Unstructured Play – Important to Child Development

While signing children up for after-school lessons and sports teams is valuable, new studies reveal that allowing time for unstructured play is also valuable.

Studies reveal that over the past 50 years, free, unstructured play in children has dramatically declined, resulting in negative consequences to children’s physical, mental and social development. According to the American Journal of Play, studies show that there is an association between the decline of free play and an increase in feeling of helplessness, depression, narcissism and even thoughts of suicide in children and teenagers.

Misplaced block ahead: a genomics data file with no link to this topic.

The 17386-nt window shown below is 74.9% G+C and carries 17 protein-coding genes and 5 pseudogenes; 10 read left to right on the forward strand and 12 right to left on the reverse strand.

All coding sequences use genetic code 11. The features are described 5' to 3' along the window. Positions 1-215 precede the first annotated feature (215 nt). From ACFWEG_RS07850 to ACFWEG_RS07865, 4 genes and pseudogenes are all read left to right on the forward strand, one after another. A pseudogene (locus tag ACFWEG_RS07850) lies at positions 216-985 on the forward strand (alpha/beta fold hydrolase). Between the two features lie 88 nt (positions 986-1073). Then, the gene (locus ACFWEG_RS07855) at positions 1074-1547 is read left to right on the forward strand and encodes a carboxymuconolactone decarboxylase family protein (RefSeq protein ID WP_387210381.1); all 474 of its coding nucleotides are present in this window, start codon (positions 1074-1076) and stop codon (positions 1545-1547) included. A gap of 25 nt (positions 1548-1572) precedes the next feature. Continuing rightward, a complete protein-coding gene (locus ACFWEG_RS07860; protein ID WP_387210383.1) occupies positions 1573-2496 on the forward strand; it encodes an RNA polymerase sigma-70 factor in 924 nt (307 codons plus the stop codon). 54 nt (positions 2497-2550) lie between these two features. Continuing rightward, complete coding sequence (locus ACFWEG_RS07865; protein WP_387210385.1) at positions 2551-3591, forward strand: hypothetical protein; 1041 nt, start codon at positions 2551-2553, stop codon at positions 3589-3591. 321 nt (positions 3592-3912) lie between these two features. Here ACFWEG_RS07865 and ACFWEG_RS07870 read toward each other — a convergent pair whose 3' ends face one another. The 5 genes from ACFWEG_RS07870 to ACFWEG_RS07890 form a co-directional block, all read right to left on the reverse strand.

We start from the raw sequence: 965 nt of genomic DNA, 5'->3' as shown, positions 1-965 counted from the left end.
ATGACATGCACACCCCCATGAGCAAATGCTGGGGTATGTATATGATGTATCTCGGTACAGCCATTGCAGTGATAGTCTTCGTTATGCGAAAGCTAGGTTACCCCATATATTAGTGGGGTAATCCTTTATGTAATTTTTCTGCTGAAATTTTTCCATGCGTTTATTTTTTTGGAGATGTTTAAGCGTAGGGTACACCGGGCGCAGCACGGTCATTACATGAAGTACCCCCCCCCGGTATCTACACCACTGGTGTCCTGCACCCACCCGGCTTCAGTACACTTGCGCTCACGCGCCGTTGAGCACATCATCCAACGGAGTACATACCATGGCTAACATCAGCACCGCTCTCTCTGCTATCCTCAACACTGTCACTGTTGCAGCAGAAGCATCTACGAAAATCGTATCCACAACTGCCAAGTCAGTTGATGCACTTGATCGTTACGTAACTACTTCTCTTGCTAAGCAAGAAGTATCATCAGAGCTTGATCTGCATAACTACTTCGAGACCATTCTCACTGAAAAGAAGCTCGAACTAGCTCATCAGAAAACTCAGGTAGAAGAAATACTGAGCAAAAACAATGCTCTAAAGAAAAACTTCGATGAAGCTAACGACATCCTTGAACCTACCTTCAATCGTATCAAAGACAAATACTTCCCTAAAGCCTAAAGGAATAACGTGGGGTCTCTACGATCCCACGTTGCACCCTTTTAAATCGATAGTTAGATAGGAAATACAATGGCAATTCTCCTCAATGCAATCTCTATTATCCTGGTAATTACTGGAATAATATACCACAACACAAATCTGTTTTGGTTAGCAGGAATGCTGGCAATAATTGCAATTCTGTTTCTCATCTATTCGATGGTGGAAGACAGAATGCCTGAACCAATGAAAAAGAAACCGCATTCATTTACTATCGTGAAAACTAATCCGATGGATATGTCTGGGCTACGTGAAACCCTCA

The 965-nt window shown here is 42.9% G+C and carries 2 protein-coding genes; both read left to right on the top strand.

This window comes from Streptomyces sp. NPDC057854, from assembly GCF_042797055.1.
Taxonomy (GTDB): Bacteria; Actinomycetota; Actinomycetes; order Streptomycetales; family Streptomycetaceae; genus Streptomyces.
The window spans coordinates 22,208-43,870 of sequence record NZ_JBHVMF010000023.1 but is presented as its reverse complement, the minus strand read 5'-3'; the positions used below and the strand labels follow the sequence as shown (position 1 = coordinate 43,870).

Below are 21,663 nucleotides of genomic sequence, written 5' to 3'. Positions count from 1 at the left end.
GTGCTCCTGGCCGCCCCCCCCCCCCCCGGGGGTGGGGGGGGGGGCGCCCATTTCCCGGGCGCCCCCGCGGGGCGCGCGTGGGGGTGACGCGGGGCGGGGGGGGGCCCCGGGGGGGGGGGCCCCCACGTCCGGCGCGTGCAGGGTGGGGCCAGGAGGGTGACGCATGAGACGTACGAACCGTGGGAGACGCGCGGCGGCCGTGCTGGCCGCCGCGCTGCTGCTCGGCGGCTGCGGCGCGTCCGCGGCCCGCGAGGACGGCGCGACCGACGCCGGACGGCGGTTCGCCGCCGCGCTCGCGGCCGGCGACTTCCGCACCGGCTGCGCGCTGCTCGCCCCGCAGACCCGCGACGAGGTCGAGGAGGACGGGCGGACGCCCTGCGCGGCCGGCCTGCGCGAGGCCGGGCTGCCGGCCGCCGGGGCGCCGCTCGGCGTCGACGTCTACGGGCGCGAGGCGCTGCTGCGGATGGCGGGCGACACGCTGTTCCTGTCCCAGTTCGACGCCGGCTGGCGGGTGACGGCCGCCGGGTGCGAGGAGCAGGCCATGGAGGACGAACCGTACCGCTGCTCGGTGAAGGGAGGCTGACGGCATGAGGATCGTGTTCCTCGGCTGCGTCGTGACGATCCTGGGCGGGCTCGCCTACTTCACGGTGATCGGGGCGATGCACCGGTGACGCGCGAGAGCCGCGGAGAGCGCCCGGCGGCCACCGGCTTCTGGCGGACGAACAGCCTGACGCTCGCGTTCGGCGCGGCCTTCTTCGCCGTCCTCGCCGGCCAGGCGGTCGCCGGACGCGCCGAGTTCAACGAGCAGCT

It also notes that there is great value in play between different age groups, rather than segregating children into same-age groups, as older children help mentor and teach younger children. Experts believe that children who experience free, unstructured outdoor play are less likely to suffer from being overweight, are healthier, and have better developed social skills. It promotes cardiovascular fitness, strong muscles and bones, enhances communications skills, and develops emotional regulation.

Source: “American Journal of Play”
Volume 3, Number 4

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